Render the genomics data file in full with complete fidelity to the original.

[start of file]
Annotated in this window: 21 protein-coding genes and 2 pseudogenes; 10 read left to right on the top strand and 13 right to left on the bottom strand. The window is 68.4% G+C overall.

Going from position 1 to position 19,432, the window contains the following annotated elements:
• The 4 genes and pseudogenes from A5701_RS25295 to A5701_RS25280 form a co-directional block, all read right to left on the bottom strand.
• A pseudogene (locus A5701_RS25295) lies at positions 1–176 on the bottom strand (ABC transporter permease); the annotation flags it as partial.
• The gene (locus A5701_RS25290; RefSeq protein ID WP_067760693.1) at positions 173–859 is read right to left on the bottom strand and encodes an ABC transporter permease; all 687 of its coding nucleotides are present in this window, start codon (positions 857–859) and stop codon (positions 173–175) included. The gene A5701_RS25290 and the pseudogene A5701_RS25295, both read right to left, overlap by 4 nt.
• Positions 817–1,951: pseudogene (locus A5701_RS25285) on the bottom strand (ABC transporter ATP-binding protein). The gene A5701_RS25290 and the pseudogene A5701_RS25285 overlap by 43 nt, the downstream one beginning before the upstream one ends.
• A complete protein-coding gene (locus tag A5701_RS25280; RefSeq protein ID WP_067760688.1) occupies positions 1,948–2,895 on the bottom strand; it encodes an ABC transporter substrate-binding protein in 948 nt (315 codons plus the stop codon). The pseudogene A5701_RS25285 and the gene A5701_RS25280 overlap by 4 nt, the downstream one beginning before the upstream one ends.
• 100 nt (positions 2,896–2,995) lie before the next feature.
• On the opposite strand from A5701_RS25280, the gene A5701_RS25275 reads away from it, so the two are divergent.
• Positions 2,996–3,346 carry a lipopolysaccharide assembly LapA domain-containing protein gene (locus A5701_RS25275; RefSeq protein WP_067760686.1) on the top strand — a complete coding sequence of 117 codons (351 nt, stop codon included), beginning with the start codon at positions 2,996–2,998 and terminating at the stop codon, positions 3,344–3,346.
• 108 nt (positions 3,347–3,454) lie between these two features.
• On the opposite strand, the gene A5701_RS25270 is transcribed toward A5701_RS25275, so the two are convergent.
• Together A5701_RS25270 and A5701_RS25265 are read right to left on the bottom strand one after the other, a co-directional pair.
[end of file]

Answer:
Annotated in this window: 21 protein-coding genes and 2 pseudogenes; 10 read left to right on the top strand and 13 right to left on the bottom strand. The window is 68.4% G+C overall.

Going from position 1 to position 19,432, the window contains the following annotated elements:
• The 4 genes and pseudogenes from A5701_RS25295 to A5701_RS25280 form a co-directional block, all read right to left on the bottom strand.
• A pseudogene (locus A5701_RS25295) lies at positions 1–176 on the bottom strand (ABC transporter permease); the annotation flags it as partial.
• The gene (locus A5701_RS25290; RefSeq protein ID WP_067760693.1) at positions 173–859 is read right to left on the bottom strand and encodes an ABC transporter permease; all 687 of its coding nucleotides are present in this window, start codon (positions 857–859) and stop codon (positions 173–175) included. The gene A5701_RS25290 and the pseudogene A5701_RS25295, both read right to left, overlap by 4 nt.
• Positions 817–1,951: pseudogene (locus A5701_RS25285) on the bottom strand (ABC transporter ATP-binding protein). The gene A5701_RS25290 and the pseudogene A5701_RS25285 overlap by 43 nt, the downstream one beginning before the upstream one ends.
• A complete protein-coding gene (locus tag A5701_RS25280; RefSeq protein ID WP_067760688.1) occupies positions 1,948–2,895 on the bottom strand; it encodes an ABC transporter substrate-binding protein in 948 nt (315 codons plus the stop codon). The pseudogene A5701_RS25285 and the gene A5701_RS25280 overlap by 4 nt, the downstream one beginning before the upstream one ends.
• 100 nt (positions 2,896–2,995) lie before the next feature.
• On the opposite strand from A5701_RS25280, the gene A5701_RS25275 reads away from it, so the two are divergent.
• Positions 2,996–3,346 carry a lipopolysaccharide assembly LapA domain-containing protein gene (locus A5701_RS25275; RefSeq protein WP_067760686.1) on the top strand — a complete coding sequence of 117 codons (351 nt, stop codon included), beginning with the start codon at positions 2,996–2,998 and terminating at the stop codon, positions 3,344–3,346.
• 108 nt (positions 3,347–3,454) lie between these two features.
• On the opposite strand, the gene A5701_RS25270 is transcribed toward A5701_RS25275, so the two are convergent.
• Together A5701_RS25270 and A5701_RS25265 are read right to left on the bottom strand one after the other, a co-directional pair.